Bill Richardson on CanLit sex scenes and his CBC doppelgänger
Beloved CBC broadcaster and humourist Bill Richardson faces the questionably named "golden years" head-on in The First Little Bastard to Call Me Gramps, an uproarious poetry collection about everything from cosmetic surgery to geriatric sex.
Below, Bill Richardson answers eight questions submitted by eight of his fellow writers in the CBC Books Magic 8 Q&A.
1. Todd Babiak asks, "Do you write sex scenes? Why or why not?"
Mostly I want to know why you want to know, you filthy, filthy thing. Let me think. The First Little Bastard to Call Me Gramps is a collection of light verse about ageing and it includes two poems — "The Night We Found the Riding Crop" and "69 (and Other Untenable Positions)" — that are replete with graphic, if wrinkly, sexual content, so I guess the answer is yes. That said, my intention in writing those pieces — and this was also true of a mock adolescent fantasy involving Robert Goulet and Tony Curtis in loincloths which generated a lot of hate mail when I read it on the CBC — was more ironic than erotic.
God gave us movies so both sex and violence would have a place where they could be convincingly portrayed. Sex on the page, unless you're a silverfish, or a pair of silverfish, is just so fraught and perilous a proposition. It defaults too readily to Harlequin breathlessness — she gasped at the urgent swell of his manhood — or to a Tab A Slot B style of technical writing that's no less cringeworthy. No one writes about sex as well as Alice Munro. There are many citable examples throughout that magnificent body (and I do mean magnificent body) of work, but I'll name one of her early stories, "The Found Boat," as being particularly pheromonal in its effect. Does that answer your question? Feel free to contact me privately if you'd like go more deeply into this.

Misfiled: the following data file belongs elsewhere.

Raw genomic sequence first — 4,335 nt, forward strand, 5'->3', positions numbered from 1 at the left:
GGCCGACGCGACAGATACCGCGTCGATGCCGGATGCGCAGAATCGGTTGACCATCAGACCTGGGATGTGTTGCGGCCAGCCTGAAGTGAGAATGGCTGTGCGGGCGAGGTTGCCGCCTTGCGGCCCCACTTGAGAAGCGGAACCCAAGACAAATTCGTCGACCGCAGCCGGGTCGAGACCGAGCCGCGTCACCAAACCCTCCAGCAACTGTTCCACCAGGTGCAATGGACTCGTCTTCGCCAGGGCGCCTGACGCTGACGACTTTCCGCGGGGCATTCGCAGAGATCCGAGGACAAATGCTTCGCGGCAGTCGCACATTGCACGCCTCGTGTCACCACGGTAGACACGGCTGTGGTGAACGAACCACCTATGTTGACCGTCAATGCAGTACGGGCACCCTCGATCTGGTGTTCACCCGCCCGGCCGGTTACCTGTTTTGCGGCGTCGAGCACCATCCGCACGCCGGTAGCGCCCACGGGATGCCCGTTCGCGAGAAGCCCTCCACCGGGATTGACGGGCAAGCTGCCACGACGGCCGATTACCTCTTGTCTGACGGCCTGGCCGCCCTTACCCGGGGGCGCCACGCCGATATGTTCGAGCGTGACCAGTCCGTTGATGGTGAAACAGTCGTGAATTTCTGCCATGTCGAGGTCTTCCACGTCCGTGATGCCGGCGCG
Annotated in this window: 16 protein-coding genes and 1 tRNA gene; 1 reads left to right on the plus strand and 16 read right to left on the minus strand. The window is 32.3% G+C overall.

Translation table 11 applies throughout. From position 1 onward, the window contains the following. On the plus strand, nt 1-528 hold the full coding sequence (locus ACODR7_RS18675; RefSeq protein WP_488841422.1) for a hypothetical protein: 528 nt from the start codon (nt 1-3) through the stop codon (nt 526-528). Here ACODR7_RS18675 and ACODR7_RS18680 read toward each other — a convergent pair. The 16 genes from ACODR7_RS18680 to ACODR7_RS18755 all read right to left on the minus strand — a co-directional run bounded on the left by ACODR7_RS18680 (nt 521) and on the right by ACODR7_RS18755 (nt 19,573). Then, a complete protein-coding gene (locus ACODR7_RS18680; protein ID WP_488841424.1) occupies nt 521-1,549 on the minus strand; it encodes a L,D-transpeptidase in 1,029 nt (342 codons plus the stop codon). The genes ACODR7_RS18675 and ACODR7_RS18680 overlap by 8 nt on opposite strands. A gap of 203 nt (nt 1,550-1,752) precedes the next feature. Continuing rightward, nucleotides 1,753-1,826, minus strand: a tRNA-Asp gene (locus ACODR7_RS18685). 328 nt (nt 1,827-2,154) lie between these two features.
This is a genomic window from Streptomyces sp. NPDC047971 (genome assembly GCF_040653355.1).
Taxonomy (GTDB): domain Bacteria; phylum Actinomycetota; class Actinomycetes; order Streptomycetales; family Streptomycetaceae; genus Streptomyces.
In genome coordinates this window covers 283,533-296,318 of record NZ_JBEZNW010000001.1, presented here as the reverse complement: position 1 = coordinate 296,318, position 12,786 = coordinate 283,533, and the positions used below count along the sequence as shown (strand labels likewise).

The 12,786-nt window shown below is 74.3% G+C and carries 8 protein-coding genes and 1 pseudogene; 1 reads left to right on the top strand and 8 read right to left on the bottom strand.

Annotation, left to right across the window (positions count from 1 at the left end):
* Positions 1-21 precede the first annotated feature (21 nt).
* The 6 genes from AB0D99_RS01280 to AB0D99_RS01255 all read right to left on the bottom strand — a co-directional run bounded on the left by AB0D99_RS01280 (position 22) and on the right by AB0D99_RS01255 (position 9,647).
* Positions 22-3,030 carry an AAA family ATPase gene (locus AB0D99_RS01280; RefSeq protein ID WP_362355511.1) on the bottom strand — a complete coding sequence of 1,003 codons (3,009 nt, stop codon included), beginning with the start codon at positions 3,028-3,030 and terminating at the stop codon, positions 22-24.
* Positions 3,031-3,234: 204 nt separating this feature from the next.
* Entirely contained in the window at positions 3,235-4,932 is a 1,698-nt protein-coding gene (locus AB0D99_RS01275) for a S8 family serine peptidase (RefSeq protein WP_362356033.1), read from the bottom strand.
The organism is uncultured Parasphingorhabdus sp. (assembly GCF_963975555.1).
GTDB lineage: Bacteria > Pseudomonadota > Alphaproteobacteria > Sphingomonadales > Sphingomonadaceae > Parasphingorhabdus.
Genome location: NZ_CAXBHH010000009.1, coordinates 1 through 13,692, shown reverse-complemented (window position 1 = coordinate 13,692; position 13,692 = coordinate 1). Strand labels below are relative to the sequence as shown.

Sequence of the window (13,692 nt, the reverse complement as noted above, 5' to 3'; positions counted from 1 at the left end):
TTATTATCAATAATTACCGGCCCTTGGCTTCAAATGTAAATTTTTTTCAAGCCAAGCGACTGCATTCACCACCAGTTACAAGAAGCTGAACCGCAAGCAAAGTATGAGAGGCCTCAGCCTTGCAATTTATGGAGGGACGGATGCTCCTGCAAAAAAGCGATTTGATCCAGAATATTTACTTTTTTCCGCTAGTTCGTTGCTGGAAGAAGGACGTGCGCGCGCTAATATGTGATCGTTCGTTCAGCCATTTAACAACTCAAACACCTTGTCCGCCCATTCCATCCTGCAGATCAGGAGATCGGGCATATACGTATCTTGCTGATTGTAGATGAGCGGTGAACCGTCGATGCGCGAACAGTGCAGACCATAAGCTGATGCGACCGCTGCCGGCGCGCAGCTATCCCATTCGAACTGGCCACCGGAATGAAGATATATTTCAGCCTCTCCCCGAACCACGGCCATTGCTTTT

2. Pasha Malla asks, "Who is one writer, living or dead, you wish could edit or critique your drafts?"
I'm a hobbyist with a very minor gift and no serious aspirations or expectations that I'll write anything that will break away from the pack and distinguish itself in the long run. I won't be hauling out the Ouija board any time soon and asking V.S. Pritchett what he thinks of my chances. That said, if I could take a seat in anyone's consulting room and press myself upon her for an hour, it would either be M.F.K. Fisher, whose writing has given me such pleasure, or Veronica Geng, ditto.
3. Cathy Marie Buchanan asks, "What is your writing routine?"
For me, routine is useful only as a rhyme for poutine. I write when I feel like it, which isn't very often. In the main, it makes me feel like I've agreed to sit in an airless room with a roll of cotton batting in my mouth while willing blood to spill from my ears. I found it easier to write in a disciplined way when I had a full-time job and not much temporal space to romp around in. I always supposed that when I no longer had the toad of work squatting over me, I'd embrace the writer's vocation and take my vows. Chastity and poverty haven't been a problem, but obedience, to routine especially, evades my grasp. Perhaps one day this will change and if it does, I'll get back to you.